Written by Velina Lilyanova,
In November 2016, the European Commission presented its annual enlargement package, consisting of a communication that takes stock of the implementation of the 2015 multiannual strategy and a set of reports on the Western Balkan countries and on Turkey in their capacity of candidates or potential candidates for EU membership. Since 2015, the Commission has been applying a new reporting methodology aimed at enhanced transparency and comparability among the aspirant countries. In 2016, it shifted the timeframe for publishing the next enlargement package from the autumn of 2017 to the spring of 2018, to better align it with the release of the economic reform programmes and the increased focus on economic governance.
In 2016, the Commission continued prioritising complex and long-term reforms as part of its ‘fundamentals first’ approach. Its main message was that enlargement policy continued to deliver results and promote reforms, albeit slowly and unevenly. The EU’s reconfirmed commitment to the Western Balkan countries’ accession processes was duly reflected in the Slovak Presidency programme, which stressed the importance of enlargement policy for the EU’s own political and economic stability.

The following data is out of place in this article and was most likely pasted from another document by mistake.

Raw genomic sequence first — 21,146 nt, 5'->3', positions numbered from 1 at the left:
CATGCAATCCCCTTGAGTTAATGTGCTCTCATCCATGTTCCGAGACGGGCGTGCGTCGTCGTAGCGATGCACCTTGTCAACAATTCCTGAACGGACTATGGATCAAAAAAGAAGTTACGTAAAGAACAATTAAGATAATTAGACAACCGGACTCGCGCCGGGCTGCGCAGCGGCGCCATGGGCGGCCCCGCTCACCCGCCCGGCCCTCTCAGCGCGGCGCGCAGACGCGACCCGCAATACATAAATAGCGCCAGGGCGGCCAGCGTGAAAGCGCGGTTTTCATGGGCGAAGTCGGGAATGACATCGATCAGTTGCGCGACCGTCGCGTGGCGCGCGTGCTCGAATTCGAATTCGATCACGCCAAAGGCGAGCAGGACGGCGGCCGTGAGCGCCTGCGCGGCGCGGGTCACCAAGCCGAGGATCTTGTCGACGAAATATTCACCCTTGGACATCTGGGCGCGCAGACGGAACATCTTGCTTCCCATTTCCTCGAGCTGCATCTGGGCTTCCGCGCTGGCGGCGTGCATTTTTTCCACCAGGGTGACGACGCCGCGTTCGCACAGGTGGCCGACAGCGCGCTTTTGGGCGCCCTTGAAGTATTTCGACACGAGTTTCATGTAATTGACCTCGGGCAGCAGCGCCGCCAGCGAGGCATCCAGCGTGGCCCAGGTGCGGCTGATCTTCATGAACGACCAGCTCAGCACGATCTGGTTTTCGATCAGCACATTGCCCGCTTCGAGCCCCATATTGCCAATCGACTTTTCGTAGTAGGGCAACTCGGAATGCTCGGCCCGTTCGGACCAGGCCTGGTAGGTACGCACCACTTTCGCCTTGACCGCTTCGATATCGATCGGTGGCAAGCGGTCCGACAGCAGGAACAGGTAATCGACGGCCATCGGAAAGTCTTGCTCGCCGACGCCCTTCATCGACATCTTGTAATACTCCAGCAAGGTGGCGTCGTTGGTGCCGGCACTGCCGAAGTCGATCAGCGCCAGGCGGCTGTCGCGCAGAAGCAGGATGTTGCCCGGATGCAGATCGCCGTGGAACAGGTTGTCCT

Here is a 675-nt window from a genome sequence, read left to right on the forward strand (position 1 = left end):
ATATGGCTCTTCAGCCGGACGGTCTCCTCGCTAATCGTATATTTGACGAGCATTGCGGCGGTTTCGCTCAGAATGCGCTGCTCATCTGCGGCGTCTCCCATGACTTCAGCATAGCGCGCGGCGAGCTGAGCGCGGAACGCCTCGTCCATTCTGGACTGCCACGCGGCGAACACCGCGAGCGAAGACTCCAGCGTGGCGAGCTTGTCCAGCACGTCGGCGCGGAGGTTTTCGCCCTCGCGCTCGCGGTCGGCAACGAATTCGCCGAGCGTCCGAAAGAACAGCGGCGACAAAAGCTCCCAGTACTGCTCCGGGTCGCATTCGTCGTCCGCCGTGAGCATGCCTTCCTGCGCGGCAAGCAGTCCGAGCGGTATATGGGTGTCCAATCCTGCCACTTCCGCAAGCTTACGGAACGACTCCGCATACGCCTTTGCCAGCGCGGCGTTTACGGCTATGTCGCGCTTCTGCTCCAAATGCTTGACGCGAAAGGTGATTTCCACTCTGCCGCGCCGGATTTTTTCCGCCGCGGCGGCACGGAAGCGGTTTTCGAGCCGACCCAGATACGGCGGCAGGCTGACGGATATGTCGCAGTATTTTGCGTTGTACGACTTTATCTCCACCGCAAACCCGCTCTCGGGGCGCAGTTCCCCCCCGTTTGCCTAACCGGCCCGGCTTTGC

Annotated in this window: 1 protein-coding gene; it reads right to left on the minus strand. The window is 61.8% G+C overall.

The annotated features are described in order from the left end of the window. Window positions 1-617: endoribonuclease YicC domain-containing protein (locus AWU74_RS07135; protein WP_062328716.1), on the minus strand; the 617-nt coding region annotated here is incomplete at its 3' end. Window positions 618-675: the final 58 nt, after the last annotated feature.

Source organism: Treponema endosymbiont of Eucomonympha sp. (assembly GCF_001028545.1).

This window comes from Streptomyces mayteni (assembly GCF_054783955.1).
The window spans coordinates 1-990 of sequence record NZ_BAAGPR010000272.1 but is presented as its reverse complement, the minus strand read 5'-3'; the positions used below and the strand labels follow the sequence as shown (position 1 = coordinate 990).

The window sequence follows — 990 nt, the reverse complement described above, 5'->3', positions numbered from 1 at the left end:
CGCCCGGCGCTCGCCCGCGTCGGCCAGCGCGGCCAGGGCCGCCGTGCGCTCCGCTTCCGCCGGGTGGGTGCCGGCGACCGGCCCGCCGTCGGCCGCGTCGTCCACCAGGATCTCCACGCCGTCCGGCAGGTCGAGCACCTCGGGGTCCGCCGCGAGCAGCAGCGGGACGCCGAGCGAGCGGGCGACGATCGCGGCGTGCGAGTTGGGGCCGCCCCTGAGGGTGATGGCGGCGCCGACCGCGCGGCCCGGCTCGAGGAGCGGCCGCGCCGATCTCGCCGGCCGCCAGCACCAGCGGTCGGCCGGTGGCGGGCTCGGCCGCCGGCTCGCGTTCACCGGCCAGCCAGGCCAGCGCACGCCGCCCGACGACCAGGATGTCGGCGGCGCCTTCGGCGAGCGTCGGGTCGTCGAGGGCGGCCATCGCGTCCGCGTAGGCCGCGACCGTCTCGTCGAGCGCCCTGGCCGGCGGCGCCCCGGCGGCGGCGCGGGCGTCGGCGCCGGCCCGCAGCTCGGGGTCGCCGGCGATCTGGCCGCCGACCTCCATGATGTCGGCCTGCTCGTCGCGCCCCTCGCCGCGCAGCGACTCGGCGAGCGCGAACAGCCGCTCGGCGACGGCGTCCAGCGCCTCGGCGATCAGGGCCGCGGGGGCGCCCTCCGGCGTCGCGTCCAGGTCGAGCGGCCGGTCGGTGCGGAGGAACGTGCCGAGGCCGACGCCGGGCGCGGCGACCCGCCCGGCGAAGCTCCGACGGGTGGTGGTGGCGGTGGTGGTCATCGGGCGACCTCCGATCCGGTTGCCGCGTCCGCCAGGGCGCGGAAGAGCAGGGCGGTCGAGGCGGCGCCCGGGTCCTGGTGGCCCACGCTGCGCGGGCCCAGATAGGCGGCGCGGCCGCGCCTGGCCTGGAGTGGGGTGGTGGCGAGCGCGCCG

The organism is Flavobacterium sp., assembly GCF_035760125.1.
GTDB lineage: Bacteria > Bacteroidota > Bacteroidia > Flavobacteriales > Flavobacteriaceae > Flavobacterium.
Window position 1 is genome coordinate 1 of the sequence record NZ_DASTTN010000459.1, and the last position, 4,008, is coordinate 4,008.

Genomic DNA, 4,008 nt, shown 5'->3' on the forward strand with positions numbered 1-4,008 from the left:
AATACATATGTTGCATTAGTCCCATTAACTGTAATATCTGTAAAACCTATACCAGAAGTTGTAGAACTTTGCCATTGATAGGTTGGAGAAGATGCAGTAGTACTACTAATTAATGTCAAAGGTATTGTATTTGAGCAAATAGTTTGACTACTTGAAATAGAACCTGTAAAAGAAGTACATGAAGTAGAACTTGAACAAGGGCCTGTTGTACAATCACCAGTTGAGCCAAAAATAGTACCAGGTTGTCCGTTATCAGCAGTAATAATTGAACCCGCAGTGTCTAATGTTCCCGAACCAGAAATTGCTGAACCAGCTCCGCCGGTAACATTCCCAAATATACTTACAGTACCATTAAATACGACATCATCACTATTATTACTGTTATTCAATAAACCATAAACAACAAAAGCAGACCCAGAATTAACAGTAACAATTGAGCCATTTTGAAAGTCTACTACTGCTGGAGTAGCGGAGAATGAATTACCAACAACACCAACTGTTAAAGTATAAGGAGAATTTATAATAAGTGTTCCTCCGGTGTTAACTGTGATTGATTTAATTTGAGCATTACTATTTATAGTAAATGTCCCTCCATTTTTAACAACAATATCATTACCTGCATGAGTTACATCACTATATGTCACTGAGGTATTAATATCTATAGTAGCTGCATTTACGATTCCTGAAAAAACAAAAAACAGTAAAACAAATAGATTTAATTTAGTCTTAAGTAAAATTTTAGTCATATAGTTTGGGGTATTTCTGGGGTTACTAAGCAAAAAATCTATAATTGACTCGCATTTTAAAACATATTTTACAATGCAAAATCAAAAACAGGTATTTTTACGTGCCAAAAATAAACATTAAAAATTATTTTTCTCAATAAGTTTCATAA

Amidst a host of increasing complexities and declining public support, concerns have been raised that enlargement policy might be side-lined. Thus, while the EU needs to keep up momentum, a significant part of the responsibility rests with the countries themselves. The region needs political will to keep reforms on the agenda and deliver results. In this context, regional cooperation and good neighbourly relations are once again brought to the fore as an indispensable means of re-energising common reform priorities and maximising the benefits for the region.
Read the complete briefing on ‘2016 Enlargement package: Prospects for the Western Balkans‘.